The UK government will do whatever is necessary to deport dangerous foreigners, Home Secretary Theresa May has said.
Addressing the Conservative Party Conference in Manchester Ms. May said the next party’s “manifesto will promise to scrap the Human Rights Act.”
She said the Conservative Party’s position is clear: “If leaving the European Convention is what it takes to fix our human rights laws, that is what we should do.”
Ms. May confirmed that the Immigration Bill to be published soon “will make it easier to get rid of people with no right to be here.”
She announced that they’ll cut the number of appeal rights. “At the moment, the system is like a never-ending game of snakes and ladders, with almost 70,000 appeals heard every year. The winners are foreign criminals and immigration lawyers – while the losers are the victims of these crimes and the public. So we’re going to cut the number of appeal rights from seventeen to four, and in doing so cut the total number of appeals by more than half.”
Observing that human rights were cited in almost 10,000 immigration appeal cases last year, Ms. May said they’ll extend the number of non-suspensive appeals. “This means that where there is no risk of serious and irreversible harm, we should deport foreign criminals first and hear their appeal later,” she said.
The third thing to be sorted out by the Immigration Bill is “the abuse of Article Eight – the right to a family life,” Ms. May said. “The trouble is, while the European Convention makes clear that a right to a family life is not absolute, judges often treat it as an unqualified right.”
The Home Secretary claimed that cutting immigration was “a simple question of fairness.”
Uncontrolled immigration doesn’t affect the rich but the poor who work hard for a modest wage, Ms. May said. “They’re the people who live in communities that struggle to deal with sudden social changes, who rely on public services that can’t cope with demand, who lose out on jobs and have their wages forced down when immigration is too high. That’s why we’re cutting immigration across the board,” she said.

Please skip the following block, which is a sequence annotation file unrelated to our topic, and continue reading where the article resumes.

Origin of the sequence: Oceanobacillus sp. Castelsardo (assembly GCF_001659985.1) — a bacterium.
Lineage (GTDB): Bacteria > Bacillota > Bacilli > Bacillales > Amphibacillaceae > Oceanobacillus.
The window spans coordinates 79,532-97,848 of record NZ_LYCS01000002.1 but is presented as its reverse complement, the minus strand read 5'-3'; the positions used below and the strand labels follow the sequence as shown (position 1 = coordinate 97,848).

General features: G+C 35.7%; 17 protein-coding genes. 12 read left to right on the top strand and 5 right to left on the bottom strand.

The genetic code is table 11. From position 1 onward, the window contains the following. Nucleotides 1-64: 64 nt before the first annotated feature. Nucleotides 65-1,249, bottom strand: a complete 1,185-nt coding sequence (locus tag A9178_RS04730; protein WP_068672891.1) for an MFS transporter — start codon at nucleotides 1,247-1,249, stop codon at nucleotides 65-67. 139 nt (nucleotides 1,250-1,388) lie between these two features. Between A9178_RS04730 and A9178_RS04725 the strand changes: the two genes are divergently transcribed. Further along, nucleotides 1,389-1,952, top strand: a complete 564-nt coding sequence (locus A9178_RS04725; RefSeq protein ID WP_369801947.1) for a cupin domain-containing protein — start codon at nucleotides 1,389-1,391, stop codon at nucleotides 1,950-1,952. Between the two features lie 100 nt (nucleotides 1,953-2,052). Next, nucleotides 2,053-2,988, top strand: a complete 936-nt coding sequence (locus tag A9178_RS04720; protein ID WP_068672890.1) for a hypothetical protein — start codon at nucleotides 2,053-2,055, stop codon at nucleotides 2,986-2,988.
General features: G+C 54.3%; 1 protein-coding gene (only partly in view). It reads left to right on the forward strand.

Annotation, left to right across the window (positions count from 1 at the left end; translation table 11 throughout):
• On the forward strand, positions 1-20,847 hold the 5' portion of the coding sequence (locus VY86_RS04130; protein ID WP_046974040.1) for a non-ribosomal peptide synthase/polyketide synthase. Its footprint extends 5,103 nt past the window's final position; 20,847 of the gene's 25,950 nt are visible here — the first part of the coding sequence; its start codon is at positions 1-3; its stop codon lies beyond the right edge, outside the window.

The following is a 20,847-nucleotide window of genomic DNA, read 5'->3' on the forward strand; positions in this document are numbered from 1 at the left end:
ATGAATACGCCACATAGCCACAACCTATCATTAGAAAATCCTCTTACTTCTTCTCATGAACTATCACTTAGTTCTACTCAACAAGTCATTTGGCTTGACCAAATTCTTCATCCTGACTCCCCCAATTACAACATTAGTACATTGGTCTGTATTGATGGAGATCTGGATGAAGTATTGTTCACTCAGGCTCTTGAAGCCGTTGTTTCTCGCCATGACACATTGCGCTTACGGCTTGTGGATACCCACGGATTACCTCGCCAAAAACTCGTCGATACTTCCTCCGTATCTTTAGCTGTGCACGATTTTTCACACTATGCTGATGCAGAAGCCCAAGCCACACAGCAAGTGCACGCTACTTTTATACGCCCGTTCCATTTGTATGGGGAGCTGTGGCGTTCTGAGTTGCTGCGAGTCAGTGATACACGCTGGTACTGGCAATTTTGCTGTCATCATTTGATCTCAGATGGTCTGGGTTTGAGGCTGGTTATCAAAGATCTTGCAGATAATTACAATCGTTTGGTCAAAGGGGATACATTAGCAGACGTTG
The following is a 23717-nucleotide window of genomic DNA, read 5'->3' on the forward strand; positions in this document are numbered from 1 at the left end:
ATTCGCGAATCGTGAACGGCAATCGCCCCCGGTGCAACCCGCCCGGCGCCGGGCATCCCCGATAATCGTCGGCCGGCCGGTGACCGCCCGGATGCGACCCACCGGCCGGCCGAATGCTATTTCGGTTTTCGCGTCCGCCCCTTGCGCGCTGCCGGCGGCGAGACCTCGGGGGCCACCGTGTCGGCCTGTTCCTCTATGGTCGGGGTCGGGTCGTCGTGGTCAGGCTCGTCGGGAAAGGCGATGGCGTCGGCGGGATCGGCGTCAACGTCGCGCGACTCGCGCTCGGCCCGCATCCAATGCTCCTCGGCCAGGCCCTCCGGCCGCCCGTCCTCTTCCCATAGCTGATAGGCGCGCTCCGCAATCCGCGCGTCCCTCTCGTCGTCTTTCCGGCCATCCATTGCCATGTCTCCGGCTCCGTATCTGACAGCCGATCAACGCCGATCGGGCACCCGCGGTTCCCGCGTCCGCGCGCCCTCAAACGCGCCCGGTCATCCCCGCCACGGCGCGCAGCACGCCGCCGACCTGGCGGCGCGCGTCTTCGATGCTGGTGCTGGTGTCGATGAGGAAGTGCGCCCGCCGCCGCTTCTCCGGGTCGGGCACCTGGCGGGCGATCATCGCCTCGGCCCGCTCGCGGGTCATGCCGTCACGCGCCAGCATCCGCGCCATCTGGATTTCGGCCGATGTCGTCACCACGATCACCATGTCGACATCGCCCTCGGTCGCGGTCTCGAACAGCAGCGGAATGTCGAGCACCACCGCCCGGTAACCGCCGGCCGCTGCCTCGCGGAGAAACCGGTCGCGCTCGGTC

Praising the government’s successful actions to cut immigration, Ms. May said: “Work visas are down by seven per cent. Family visas are down by a third. And student visas – which were abused on an industrial scale under Labour – are also down by a third. Many of these people weren’t students at all – such was the scale of abuse under Labour, we’ve cut the number of student visas issued each year by more than 115,000.”
Ms. May added that since 2010, immigration has been reduced by almost a fifth and net migration reduced by a third.
The Home Secretary described as “an even bigger achievement” the government’s decision to introduce immigration bonds. “It’s a simple idea – the government should be able to take a £3,000 deposit from temporary migrants and return it when they leave. If they overstay their visa, they’ll lose their money,” she said.
Ms. May warned Ed Miliband, the leader of Labour Party that the British people will never vote for him if his party increases immigration.
“The British people want less immigration – and that’s exactly what this Government is delivering,” Ms. May said.